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How long does it take for a HDB retail shop to thrive

Discuss your views about Singapore business & economy, current policies & issues, starting a business in Singapore.
Mr Tan
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How long does it take for a HDB retail shop to thrive

Postby Mr Tan » Wed, 12 Oct 2011 3:44 pm

I have opened a massage shop and there does not seem to have many people coming. i was wondering do i need to wait a little longer before business starts picking up ?

beppi
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Postby beppi » Wed, 12 Oct 2011 5:15 pm

It's a general rule of thumb for new shops that you should be prepared to run the first six months at a loss and at the same time invest heavily on ads and publicity. Some people say a year.
After that, if you don't break even, you may think about closing down and trying something else (if you still have money for something else ...). Many new businesses fail in this way (and its not always the owner's fault - the shop might just be in the wrong location or the timing was bad), so don't be disheartened!

generalsu
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Re: How long does it take for a HDB retail shop to thrive

Postby generalsu » Wed, 12 Oct 2011 5:49 pm

Mr Tan wrote:I have opened a massage shop and there does not seem to have many people coming. i was wondering do i need to wait a little longer before business starts picking up ?


There are several factors that affect your business, such as location, timing, competition and more. Have you written a business plan for this massage shop? Where is it located? Exactly what sort of service features do you provide?

ausinsg
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Postby ausinsg » Fri, 14 Oct 2011 3:30 am

What location are you in? Under the block? Shophouse? Shopping centre?

What have you done to market the business to those who live and work in the area? Or come to the area to shop?

Sometimes you need to a promotion or event to get others in the door that first time. Once they have seen how great you are, then there is a better chance that they will return!

Good luck!

KenChee
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Postby KenChee » Thu, 09 Feb 2012 11:57 am

Setting up the shop is one thing, kudos to that... but ultimately, you still have to market and get customers to your shop.

Since you are at a HDB area, I suppose your clientele would be residents, thus, you will need to let them know the existence of yr shop. This can be done through flyers or even JV ties ups with the local stores around you.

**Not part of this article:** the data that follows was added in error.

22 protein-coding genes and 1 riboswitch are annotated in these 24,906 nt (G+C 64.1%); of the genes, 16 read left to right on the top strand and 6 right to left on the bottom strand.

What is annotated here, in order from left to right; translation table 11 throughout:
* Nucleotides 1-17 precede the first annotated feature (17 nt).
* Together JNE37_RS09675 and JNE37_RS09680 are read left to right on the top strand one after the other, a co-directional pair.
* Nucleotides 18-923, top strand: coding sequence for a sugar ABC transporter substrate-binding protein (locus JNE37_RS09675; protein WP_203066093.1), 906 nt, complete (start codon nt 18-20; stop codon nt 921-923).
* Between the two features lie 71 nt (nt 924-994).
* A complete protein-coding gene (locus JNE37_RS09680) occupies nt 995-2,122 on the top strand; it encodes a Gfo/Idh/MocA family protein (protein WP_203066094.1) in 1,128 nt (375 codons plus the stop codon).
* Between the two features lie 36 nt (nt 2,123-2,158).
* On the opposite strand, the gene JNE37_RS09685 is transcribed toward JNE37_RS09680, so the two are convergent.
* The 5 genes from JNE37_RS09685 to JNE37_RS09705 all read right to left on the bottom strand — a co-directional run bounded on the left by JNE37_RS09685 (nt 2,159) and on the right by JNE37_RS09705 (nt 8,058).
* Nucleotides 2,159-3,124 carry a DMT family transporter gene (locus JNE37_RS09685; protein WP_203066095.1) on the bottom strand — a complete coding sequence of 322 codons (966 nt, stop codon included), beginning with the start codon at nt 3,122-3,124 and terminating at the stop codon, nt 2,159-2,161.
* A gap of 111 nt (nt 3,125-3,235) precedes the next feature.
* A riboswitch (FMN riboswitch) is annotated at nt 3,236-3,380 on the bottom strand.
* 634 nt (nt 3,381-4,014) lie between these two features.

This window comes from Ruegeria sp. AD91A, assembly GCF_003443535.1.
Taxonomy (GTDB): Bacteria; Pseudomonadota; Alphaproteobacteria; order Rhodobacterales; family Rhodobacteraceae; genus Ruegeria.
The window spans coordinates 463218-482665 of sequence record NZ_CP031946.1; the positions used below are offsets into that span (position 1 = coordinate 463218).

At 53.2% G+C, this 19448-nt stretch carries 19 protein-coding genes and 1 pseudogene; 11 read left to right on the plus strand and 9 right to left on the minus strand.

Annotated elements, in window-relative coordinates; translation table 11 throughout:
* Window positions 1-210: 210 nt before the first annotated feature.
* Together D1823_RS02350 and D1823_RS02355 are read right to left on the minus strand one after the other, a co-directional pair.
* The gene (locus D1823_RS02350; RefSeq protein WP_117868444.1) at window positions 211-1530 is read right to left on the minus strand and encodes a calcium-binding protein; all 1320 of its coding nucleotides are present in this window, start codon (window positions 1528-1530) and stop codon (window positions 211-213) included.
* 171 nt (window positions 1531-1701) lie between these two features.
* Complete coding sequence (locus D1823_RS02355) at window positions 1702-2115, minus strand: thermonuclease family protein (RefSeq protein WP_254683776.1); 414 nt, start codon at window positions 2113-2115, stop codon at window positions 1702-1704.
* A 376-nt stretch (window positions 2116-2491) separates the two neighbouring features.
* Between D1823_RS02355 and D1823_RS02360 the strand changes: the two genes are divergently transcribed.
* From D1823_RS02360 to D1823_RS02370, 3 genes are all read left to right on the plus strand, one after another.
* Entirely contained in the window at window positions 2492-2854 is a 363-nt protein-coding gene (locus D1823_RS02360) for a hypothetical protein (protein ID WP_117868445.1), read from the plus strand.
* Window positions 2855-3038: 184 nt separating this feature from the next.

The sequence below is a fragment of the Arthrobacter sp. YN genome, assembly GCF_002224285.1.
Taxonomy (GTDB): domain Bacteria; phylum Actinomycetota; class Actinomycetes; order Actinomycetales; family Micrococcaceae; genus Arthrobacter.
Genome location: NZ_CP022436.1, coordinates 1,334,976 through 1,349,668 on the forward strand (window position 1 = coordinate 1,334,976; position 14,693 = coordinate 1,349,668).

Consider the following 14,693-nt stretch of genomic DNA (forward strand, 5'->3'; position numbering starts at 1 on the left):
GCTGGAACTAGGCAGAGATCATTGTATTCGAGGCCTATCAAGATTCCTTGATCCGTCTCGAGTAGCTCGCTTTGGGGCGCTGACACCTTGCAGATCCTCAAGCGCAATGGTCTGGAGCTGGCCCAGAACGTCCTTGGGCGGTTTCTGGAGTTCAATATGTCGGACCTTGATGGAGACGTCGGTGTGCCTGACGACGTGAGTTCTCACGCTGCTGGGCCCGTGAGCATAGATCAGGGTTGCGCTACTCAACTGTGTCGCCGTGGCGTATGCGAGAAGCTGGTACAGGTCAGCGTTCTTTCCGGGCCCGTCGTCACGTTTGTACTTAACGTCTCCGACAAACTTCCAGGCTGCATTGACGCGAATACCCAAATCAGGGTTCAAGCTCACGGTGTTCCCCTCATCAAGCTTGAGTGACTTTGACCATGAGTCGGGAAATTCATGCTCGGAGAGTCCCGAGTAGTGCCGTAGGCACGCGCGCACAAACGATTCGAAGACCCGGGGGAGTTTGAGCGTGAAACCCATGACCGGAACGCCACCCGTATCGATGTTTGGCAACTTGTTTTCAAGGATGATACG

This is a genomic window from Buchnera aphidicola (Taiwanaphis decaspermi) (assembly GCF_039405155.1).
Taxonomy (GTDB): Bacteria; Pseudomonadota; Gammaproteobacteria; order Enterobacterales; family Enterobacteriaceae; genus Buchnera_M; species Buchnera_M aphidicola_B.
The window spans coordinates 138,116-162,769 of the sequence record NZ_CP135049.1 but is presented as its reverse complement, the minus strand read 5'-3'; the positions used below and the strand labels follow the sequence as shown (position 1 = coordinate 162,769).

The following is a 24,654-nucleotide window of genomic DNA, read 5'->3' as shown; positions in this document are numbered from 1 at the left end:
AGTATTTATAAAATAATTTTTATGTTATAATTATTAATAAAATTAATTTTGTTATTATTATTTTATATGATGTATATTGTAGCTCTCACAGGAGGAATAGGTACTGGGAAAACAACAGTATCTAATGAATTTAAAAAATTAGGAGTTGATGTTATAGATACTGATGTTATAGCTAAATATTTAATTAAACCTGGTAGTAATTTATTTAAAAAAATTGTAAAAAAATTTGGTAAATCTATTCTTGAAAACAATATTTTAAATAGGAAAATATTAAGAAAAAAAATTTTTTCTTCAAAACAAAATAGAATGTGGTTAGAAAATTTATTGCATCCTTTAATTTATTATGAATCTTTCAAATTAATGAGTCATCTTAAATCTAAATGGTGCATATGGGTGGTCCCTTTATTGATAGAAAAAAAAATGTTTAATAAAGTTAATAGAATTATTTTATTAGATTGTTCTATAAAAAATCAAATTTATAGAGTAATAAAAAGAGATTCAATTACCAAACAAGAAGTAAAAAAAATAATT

Run a promotion or something, get them into your door steps first... because that is what you want.

The true nature of how long it'll take for you to profit will depend on how well you sell. Because in the end, especially for start ups, the most important element to success is to sell, nothing else.

You can have the best products, best massage service, but if nobody knows about it, its hard to last. =)

kelvan
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Postby kelvan » Thu, 09 Feb 2012 5:29 pm

mr tan i'm a business graduate i've always a interest in business running.

some of my suggestions would include
running promotions with some of the stalls nearby(eg. buy a pair of shoes and get some kind of free massage(from there you can try to sell some of your other services but just don't be pushy as reputation is really important especially in heartland areas)

do not offer "discounts or promotions" too freely as that would devalue the services you provide and would make residents nearby think twice or even postponing their visit to you till your desperate and launch some "promotions"

do not give up even after 1-2 of losses because most businesses i see that do that have the potential to make it but just that they think that cutting their losses early seem more viable but in business, its all about lasting it out and maintaining your "brand" among that area.

review the services that you provide. for example instead of one hour long massages you could offer 15-20 minute value ones for office workers that just had their lunch at the nearby coffeeshops.

starting a blog with a work email to let other people know about your services. word spreads quickly with the few online forums that most locals go to so starting one(which is free most of the time) isn't such a bad idea but just don't forget to update it now and then.

provide good service and not do sub standard work because people are willing to pay for good service and goods but will shun bad ones indefinitely.

do not waste too much of your budget on advertising other than the first 1-3 months because advertising is seriously overrated. your objective is mainly just to get yourself known in your location and the service that you provide.

i believe that you may not be the only massage service provider in that area so go study their prices and services but do not under value yourself and go on a under cutting spree because most of the time under cutting each other just doesn't work out eventually.

if i think of more points i'll just add on. good luck with your business.


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